KTRU is a college radio station in Houston operating at 91.7 FM. They broadcast from Rice University.

All of the radio stations in houston are awful (some more awful than others), except KTRU. KTRU is wonderful. They let students come in and DJ, and the programming is dictated totally by the student. The style of music played literally changes completely every hour and a half. You may tune in at one point and hear indecipherably distorted heavy metal; tune in later and hear classical music; tune in later and hear drum & bass; tune in later and hear Indian sitar music; and tune in later and hear "experimental" music that appears to be faint crowd noise matched with someone banging a pot really loud over and over. The only thing certain is that none of the music heard will be be popular music, and that the same song will never be played twice a day. Most of what they play you've never heard of; the closest you come to a "well-known" band is going to be something like Portishead or King Missle, and bands that common are heard only rarely. Overall, KTRU is the only station i even try to listen to anymore. A lot of what they play is unlistenable, but on those times the dj is playing something even the least bit good, it is always the coolest stuff in the universe. The only problem is that their transmitter is not very powerful, and in certain parts of the city the reception isn't great.

If you are ever in Houston, there are three specific weekly shows on KTRU i think you should try to catch: The ambient show (monday nights after 10), the really really obscure hip-hop show (tuesday nights after 10), and the electronic music show (friday nights after 10; style of electronic music varies from week to week). If your tastes don't match mine, they have a schedule (and realaudio streaming) at ktru.org.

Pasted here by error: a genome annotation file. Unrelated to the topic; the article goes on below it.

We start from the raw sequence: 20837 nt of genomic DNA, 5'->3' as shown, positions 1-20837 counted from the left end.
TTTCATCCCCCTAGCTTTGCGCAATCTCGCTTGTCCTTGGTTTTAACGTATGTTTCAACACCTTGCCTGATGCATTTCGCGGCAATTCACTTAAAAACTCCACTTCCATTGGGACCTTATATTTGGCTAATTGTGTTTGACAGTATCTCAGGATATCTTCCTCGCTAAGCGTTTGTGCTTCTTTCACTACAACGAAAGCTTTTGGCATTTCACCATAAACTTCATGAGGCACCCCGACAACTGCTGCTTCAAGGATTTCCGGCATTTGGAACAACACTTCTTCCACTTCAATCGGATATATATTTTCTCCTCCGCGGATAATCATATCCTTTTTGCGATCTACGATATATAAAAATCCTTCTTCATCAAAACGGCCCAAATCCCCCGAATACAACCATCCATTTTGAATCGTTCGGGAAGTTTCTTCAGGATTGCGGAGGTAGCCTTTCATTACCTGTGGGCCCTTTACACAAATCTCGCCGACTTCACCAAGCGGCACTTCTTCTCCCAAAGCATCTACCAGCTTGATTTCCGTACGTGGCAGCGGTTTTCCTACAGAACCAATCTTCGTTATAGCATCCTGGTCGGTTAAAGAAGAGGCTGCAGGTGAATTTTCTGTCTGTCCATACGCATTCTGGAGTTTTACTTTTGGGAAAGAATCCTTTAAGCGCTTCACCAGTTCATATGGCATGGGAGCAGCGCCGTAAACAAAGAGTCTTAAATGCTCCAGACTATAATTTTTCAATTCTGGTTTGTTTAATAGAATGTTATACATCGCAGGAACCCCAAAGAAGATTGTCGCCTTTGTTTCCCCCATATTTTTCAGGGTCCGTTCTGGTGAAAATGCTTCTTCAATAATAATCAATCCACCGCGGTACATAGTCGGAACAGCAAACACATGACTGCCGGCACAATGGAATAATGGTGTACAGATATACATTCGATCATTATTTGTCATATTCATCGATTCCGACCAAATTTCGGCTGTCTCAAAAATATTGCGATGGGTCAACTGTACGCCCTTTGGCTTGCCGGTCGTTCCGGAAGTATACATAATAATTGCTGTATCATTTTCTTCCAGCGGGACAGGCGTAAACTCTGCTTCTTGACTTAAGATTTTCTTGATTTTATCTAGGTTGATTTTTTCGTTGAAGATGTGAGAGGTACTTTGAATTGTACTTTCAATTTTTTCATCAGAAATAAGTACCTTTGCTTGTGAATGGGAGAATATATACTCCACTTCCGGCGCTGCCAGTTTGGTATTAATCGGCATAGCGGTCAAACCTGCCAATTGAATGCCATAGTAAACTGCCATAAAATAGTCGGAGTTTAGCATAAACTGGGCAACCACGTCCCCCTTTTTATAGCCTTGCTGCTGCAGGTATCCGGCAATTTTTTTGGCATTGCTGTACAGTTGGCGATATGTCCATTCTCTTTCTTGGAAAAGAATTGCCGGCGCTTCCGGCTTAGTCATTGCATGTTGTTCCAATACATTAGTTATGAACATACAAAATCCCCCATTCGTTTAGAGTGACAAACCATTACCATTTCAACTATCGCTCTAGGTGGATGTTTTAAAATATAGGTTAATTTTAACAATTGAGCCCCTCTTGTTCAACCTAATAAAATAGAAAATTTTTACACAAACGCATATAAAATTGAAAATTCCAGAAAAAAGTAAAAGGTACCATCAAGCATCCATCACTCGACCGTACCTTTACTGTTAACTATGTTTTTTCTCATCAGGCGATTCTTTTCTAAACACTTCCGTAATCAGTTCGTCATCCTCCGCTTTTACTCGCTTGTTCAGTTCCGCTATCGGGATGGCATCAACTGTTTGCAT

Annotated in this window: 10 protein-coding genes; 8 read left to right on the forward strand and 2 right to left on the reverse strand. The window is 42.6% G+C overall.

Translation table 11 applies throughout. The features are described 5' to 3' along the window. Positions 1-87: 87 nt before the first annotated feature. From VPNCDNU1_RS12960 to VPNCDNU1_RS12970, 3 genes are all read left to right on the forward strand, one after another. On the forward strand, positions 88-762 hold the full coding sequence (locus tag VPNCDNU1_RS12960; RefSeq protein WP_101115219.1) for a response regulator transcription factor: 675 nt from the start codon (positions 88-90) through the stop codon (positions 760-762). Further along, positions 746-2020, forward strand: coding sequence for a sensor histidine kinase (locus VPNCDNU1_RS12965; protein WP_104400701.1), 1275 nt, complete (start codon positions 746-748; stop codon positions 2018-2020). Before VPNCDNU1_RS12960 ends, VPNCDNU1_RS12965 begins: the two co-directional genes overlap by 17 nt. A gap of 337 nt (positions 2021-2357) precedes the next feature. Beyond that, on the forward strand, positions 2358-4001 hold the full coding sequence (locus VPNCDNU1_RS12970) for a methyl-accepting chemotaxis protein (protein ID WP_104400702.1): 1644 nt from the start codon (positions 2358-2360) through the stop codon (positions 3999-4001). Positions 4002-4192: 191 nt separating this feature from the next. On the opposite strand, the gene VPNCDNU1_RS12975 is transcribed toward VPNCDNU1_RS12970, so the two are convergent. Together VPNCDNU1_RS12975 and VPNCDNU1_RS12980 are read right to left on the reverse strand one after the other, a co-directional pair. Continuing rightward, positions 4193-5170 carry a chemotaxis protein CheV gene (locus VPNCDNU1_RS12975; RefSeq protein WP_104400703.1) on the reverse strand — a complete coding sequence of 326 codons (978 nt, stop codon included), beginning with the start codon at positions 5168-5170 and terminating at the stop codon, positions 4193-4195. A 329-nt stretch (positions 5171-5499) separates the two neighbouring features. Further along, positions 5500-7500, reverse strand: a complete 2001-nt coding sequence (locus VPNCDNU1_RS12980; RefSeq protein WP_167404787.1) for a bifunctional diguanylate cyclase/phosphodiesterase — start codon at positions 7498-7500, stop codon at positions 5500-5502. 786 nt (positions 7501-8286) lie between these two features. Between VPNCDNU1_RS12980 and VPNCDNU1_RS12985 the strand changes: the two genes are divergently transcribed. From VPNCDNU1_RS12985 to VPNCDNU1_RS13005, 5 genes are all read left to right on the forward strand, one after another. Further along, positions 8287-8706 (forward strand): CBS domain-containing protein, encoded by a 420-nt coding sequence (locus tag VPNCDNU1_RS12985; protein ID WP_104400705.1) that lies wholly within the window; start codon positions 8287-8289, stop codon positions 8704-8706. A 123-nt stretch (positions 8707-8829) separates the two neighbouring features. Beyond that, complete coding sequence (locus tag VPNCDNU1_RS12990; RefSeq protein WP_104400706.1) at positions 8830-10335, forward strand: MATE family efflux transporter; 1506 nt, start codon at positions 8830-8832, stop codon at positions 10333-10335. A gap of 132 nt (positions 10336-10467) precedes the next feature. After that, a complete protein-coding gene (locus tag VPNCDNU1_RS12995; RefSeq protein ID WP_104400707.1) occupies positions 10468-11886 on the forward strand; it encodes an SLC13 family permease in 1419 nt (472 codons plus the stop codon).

One odd thing that's sprung up is a ritual most of the people who listen to the station has performed. The ritual consists of taking a whole bunch of the station's bumper stickers, which say "ktru 91.7 fm : rice radio", then cutting the bumper stickers up and rearranging the pieces into new bumper stickers that say totally different things. A lot of these look surprisingly realistic, as if they had been printed that way. Examples i have seen prominently displayed in different places include "ktru 91.7 fm : godhead" or "nobody understands house music", although the best i have ever seen would have to be the one on the back of st3o's suburban. He actually managed to spell out a sticker that said

ktru 91.7 fm

I really like listening to a radio station where you can almost never tell whether that sound you hear is static or actually part of the song.